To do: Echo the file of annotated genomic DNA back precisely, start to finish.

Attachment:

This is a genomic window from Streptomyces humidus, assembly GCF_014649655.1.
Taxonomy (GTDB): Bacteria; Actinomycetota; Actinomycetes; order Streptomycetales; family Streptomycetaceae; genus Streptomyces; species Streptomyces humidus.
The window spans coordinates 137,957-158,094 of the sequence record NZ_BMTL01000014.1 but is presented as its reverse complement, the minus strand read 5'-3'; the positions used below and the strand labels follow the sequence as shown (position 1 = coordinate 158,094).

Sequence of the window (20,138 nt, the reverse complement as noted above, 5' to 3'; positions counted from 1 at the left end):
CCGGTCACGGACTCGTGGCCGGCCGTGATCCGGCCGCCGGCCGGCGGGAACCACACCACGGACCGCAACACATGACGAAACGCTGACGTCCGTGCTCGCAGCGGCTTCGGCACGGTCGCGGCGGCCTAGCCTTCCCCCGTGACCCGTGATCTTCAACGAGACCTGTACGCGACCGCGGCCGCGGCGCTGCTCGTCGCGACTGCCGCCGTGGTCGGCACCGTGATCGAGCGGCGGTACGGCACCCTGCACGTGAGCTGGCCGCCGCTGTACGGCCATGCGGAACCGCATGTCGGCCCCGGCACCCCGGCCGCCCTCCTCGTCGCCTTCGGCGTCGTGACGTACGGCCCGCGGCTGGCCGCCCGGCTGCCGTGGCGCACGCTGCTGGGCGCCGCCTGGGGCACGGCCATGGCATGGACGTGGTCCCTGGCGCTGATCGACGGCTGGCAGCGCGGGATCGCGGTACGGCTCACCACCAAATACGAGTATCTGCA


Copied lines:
This is a genomic window from Streptomyces humidus, assembly GCF_014649655.1.
Taxonomy (GTDB): Bacteria; Actinomycetota; Actinomycetes; order Streptomycetales; family Streptomycetaceae; genus Streptomyces; species Streptomyces humidus.
The window spans coordinates 137,957-158,094 of the sequence record NZ_BMTL01000014.1 but is presented as its reverse complement, the minus strand read 5'-3'; the positions used below and the strand labels follow the sequence as shown (position 1 = coordinate 158,094).

Sequence of the window (20,138 nt, the reverse complement as noted above, 5' to 3'; positions counted from 1 at the left end):
CCGGTCACGGACTCGTGGCCGGCCGTGATCCGGCCGCCGGCCGGCGGGAACCACACCACGGACCGCAACACATGACGAAACGCTGACGTCCGTGCTCGCAGCGGCTTCGGCACGGTCGCGGCGGCCTAGCCTTCCCCCGTGACCCGTGATCTTCAACGAGACCTGTACGCGACCGCGGCCGCGGCGCTGCTCGTCGCGACTGCCGCCGTGGTCGGCACCGTGATCGAGCGGCGGTACGGCACCCTGCACGTGAGCTGGCCGCCGCTGTACGGCCATGCGGAACCGCATGTCGGCCCCGGCACCCCGGCCGCCCTCCTCGTCGCCTTCGGCGTCGTGACGTACGGCCCGCGGCTGGCCGCCCGGCTGCCGTGGCGCACGCTGCTGGGCGCCGCCTGGGGCACGGCCATGGCATGGACGTGGTCCCTGGCGCTGATCGACGGCTGGCAGCGCGGGATCGCGGTACGGCTCACCACCAAATACGAGTATCTGCA